Summit delegates express concern about the war in Ukraine
There was no shortage of views on the war during the Bermuda Risk Summit.
Some delegates considered that a short period of hostilities would limit its effect on the insurance industry but the longer the war lasts, the more issues it will impact.
Global companies have scrambled to withdraw business services in Russia in the face of widening sanctions from Western powers.
Attendees heard repeatedly of the successful positioning of highly capitalised reinsurance companies in Bermuda, making the right moves to be the best they could to provide products and services to global customers that sought increasing risk management needs.
Participants expressed concern for the human tragedy involved, but when asked to consider the conflict from a business perspective, KBRA managing director Peter Giacone commented: “From a claims perspective it is manageable right now. But obviously longer term, as this conflict, God forbid, continues to escalate and extend, that has long-term ramifications.
“We’ve already seen that impact on the supply chain. Inflation. What’s it going to do to interest rates?”
Discussions at the conference included a reflection on the improving reinsurance pricing, conceding there had been difficulties in recent years. But there was agreement that price increases have been inconsistent across lines.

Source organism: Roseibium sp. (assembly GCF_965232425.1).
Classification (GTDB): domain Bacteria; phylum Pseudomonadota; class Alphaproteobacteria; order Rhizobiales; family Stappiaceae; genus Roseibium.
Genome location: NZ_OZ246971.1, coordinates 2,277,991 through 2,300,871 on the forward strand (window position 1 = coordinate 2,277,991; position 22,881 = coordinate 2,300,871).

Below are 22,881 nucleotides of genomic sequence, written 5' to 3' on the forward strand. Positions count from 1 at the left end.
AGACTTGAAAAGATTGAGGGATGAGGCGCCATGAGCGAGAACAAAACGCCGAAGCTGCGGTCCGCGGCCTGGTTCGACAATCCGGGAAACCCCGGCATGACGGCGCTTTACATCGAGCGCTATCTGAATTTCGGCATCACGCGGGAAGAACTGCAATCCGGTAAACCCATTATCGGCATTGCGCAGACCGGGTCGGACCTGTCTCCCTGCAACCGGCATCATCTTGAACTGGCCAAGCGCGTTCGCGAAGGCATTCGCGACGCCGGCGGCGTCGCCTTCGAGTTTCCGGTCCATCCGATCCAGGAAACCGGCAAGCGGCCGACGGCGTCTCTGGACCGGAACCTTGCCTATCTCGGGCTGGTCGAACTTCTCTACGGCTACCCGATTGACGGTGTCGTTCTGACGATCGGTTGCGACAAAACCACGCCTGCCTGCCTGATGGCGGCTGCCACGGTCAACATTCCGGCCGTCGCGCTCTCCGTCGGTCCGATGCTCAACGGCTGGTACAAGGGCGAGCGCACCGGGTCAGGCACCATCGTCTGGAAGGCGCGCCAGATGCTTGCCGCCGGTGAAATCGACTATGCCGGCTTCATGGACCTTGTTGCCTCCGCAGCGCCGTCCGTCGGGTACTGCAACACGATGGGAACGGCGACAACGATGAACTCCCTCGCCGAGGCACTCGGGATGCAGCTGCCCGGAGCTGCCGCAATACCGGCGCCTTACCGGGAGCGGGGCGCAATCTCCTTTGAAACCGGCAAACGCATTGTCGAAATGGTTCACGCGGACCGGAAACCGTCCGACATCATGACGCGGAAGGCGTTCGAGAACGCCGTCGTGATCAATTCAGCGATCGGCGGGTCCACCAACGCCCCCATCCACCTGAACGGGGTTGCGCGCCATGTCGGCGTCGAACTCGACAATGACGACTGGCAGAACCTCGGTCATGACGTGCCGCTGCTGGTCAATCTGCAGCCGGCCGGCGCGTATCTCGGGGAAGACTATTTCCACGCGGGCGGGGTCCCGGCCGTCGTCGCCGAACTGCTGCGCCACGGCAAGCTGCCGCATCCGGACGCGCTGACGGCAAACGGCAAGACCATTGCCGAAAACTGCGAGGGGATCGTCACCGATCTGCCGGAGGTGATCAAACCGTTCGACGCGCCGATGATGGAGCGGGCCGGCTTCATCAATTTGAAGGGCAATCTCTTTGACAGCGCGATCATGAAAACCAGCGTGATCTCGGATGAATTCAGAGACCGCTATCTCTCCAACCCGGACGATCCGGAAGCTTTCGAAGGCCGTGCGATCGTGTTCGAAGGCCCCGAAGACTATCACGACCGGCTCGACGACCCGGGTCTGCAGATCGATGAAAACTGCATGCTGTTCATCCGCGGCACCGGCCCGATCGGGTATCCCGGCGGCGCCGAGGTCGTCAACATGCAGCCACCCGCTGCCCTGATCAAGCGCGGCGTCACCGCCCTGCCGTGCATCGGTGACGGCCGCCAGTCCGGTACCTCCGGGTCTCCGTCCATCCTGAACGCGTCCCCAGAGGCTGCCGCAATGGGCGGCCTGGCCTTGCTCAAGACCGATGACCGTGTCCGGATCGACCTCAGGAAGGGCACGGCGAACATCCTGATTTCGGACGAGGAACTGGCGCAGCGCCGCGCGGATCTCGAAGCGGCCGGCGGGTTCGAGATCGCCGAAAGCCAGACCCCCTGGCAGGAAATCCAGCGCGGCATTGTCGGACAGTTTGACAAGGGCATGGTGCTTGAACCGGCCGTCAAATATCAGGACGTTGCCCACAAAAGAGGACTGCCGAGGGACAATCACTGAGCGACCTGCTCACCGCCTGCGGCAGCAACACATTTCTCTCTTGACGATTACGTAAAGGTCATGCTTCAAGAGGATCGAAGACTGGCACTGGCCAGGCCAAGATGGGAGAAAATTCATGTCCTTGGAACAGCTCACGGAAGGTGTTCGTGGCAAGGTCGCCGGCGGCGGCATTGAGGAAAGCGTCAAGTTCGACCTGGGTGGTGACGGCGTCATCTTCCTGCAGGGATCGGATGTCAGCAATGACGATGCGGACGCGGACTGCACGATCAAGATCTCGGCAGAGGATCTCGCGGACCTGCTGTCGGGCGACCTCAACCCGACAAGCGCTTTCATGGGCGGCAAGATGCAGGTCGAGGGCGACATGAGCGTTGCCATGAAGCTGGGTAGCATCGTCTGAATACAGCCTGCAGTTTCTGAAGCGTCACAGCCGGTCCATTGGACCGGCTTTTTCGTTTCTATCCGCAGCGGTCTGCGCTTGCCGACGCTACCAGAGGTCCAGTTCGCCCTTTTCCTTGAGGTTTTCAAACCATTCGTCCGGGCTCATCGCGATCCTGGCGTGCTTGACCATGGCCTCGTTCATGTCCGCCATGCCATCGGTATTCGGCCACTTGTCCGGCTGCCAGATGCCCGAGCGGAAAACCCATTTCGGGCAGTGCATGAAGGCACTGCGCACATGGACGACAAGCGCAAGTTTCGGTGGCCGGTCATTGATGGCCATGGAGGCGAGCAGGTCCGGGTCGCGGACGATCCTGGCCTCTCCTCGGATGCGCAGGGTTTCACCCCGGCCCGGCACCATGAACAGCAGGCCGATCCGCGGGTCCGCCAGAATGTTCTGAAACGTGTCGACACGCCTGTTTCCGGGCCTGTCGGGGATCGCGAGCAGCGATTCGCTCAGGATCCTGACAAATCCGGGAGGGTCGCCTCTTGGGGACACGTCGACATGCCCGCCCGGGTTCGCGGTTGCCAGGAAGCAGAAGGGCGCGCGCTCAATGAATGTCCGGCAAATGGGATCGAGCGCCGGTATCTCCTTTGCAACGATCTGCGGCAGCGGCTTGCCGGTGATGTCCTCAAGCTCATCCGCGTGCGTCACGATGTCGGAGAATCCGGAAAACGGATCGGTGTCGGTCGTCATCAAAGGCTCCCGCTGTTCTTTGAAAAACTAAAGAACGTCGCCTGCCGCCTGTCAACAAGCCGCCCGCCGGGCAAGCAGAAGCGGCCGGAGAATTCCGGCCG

Technology, model development and exposure management and data improvement is improving due to the pandemic, which positions Bermuda to again be the place for a future capital influx.
The innovation in the Bermuda market and the regulatory authority (The Bermuda Monetary Authority) that encourages it, were also points of agreement.
But it was also noted that there have been ongoing improvements in terms and conditions and much more to do in updating wording, as insurers remained focus on buying more reinsurance.
The war in Ukraine led several delegates to express concern about potential supply train issues and the general uncertainties of war, the threat of nuclear weapons and further energy constraints.
The panel heard estimates that there could be 10 to15 billion dollars of aviation losses already.